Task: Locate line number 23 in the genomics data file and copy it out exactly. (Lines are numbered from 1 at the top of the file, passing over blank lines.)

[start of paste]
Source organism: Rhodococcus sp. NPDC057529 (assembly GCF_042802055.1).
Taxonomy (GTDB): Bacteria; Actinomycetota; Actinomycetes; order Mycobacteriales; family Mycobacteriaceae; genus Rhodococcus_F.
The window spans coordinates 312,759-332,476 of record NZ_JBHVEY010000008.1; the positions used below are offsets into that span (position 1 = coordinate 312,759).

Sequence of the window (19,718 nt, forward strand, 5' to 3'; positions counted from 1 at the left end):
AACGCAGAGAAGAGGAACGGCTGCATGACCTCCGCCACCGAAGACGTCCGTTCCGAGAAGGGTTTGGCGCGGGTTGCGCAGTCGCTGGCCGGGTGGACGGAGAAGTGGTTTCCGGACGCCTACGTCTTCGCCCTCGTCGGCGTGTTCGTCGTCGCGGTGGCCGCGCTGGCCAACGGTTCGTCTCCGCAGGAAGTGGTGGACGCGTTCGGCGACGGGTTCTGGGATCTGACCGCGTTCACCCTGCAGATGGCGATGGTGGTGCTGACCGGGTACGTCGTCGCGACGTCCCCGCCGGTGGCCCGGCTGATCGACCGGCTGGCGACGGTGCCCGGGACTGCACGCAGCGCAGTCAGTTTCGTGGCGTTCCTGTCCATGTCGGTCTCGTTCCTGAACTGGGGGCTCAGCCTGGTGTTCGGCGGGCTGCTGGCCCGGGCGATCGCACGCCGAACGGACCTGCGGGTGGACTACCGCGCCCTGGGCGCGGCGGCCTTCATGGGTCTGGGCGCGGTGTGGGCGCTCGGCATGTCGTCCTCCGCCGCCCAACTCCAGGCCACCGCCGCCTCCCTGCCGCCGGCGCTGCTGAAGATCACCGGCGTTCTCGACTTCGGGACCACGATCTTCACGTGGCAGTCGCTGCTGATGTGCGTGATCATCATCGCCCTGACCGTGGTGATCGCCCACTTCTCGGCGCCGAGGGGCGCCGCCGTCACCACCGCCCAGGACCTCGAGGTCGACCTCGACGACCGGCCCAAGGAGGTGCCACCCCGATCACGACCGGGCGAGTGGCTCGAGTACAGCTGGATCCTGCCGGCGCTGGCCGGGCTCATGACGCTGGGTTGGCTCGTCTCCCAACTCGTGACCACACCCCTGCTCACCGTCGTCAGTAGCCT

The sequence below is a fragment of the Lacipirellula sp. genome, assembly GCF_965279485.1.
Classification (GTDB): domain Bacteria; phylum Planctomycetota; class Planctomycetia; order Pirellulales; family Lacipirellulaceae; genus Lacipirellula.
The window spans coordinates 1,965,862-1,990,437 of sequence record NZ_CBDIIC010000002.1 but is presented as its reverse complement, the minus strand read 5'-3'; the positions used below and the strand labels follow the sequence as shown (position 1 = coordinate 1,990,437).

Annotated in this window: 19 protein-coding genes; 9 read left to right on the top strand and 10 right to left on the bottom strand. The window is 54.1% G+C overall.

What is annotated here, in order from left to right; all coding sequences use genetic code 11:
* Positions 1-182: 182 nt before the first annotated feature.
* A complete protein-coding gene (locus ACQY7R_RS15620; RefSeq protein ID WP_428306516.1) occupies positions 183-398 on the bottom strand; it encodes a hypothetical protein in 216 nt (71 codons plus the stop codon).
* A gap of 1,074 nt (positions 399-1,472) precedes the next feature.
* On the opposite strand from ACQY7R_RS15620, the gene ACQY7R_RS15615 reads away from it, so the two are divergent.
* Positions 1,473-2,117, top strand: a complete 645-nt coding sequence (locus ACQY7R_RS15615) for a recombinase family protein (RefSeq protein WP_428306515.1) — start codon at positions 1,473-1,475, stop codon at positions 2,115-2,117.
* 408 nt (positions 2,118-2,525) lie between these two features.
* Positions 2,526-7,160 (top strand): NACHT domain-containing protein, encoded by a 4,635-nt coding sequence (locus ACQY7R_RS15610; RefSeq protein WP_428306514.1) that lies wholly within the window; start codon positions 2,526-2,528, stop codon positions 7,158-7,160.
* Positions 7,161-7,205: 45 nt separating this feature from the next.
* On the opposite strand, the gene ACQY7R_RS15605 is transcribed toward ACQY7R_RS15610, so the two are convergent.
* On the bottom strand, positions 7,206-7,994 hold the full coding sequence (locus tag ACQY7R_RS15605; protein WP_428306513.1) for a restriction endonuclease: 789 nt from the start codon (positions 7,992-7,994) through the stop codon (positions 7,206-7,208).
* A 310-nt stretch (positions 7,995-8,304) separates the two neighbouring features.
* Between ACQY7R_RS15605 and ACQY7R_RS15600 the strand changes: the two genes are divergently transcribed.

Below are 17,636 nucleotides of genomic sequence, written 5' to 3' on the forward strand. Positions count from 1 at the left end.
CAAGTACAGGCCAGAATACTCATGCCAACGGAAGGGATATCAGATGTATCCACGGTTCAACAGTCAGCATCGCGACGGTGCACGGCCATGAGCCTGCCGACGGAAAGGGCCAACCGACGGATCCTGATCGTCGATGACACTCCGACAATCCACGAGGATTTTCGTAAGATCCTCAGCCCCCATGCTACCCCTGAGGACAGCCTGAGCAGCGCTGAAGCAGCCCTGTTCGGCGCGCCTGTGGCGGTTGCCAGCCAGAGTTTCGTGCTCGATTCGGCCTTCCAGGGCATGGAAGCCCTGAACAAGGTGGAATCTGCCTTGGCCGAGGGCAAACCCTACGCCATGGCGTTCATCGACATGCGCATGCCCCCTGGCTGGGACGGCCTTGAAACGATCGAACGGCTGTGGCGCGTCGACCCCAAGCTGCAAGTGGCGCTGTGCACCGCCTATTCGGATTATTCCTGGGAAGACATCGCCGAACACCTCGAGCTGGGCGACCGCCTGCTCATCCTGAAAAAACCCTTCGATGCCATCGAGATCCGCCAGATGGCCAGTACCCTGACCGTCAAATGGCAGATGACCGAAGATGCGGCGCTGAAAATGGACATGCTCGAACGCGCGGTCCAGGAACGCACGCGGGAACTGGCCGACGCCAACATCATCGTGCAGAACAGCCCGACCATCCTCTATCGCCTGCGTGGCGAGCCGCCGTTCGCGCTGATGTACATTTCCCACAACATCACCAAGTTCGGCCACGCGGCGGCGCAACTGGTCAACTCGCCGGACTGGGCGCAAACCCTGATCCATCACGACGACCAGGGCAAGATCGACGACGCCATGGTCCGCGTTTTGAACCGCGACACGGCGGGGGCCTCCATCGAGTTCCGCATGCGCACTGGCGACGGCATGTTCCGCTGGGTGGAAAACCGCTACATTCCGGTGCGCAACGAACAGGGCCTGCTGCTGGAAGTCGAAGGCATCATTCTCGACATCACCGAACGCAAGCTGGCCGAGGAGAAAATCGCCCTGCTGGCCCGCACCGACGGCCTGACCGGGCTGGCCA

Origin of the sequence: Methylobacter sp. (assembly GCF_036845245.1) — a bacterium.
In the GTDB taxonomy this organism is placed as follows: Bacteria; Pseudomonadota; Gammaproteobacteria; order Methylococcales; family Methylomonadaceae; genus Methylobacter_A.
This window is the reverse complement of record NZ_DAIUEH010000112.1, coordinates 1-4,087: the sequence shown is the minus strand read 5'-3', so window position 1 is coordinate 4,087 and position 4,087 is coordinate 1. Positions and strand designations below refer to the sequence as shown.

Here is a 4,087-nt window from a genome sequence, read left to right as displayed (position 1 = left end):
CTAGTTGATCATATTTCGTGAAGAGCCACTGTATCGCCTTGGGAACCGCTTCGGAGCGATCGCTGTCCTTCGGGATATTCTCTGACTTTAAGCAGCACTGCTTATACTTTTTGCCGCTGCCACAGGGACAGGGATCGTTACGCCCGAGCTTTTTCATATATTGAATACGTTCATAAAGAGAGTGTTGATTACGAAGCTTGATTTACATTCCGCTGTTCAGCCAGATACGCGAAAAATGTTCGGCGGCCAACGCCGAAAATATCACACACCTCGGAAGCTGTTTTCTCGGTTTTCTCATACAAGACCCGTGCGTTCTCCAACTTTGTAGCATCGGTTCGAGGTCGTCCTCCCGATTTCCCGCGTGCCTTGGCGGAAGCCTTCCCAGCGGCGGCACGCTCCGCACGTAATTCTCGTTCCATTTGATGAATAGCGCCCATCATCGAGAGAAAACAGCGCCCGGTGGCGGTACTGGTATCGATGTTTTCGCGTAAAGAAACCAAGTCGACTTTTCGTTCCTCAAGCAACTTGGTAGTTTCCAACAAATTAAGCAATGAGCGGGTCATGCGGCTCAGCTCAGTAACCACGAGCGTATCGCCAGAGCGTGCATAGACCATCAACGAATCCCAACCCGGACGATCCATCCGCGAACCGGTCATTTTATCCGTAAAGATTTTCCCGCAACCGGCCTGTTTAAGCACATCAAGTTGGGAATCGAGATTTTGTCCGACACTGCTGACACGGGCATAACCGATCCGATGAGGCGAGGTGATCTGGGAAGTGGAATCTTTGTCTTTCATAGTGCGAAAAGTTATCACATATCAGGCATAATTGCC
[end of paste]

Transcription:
Below are 17,636 nucleotides of genomic sequence, written 5' to 3' on the forward strand. Positions count from 1 at the left end.